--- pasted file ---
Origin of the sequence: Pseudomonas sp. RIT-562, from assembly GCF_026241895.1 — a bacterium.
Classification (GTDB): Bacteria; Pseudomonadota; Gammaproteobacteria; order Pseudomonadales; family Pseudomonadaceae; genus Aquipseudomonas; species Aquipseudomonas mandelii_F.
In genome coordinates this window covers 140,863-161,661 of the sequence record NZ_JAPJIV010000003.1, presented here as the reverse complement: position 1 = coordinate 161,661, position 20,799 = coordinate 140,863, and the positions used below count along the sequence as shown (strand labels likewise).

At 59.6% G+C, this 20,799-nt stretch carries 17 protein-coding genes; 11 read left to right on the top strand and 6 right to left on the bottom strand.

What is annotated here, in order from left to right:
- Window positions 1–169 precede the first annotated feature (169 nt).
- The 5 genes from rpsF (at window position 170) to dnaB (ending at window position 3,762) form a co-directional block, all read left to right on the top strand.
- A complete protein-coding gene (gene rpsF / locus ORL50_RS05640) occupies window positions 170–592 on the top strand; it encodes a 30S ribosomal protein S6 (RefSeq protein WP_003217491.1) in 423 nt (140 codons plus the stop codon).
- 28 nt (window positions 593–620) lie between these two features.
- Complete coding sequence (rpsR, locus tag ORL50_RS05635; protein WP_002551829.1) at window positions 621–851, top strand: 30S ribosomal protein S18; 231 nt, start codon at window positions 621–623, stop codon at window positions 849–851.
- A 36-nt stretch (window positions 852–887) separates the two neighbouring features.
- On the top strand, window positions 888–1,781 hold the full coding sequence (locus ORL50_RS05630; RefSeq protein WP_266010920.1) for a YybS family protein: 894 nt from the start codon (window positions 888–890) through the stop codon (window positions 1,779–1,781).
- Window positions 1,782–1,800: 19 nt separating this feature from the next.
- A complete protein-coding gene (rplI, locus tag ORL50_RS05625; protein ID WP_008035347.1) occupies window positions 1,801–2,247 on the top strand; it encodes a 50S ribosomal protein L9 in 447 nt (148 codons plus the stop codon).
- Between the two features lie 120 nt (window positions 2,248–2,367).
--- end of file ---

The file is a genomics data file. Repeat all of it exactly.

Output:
Origin of the sequence: Pseudomonas sp. RIT-562, from assembly GCF_026241895.1 — a bacterium.
Classification (GTDB): Bacteria; Pseudomonadota; Gammaproteobacteria; order Pseudomonadales; family Pseudomonadaceae; genus Aquipseudomonas; species Aquipseudomonas mandelii_F.
In genome coordinates this window covers 140,863-161,661 of the sequence record NZ_JAPJIV010000003.1, presented here as the reverse complement: position 1 = coordinate 161,661, position 20,799 = coordinate 140,863, and the positions used below count along the sequence as shown (strand labels likewise).

At 59.6% G+C, this 20,799-nt stretch carries 17 protein-coding genes; 11 read left to right on the top strand and 6 right to left on the bottom strand.

What is annotated here, in order from left to right:
- Window positions 1–169 precede the first annotated feature (169 nt).
- The 5 genes from rpsF (at window position 170) to dnaB (ending at window position 3,762) form a co-directional block, all read left to right on the top strand.
- A complete protein-coding gene (gene rpsF / locus ORL50_RS05640) occupies window positions 170–592 on the top strand; it encodes a 30S ribosomal protein S6 (RefSeq protein WP_003217491.1) in 423 nt (140 codons plus the stop codon).
- 28 nt (window positions 593–620) lie between these two features.
- Complete coding sequence (rpsR, locus tag ORL50_RS05635; protein WP_002551829.1) at window positions 621–851, top strand: 30S ribosomal protein S18; 231 nt, start codon at window positions 621–623, stop codon at window positions 849–851.
- A 36-nt stretch (window positions 852–887) separates the two neighbouring features.
- On the top strand, window positions 888–1,781 hold the full coding sequence (locus ORL50_RS05630; RefSeq protein WP_266010920.1) for a YybS family protein: 894 nt from the start codon (window positions 888–890) through the stop codon (window positions 1,779–1,781).
- Window positions 1,782–1,800: 19 nt separating this feature from the next.
- A complete protein-coding gene (rplI, locus tag ORL50_RS05625; protein ID WP_008035347.1) occupies window positions 1,801–2,247 on the top strand; it encodes a 50S ribosomal protein L9 in 447 nt (148 codons plus the stop codon).
- Between the two features lie 120 nt (window positions 2,248–2,367).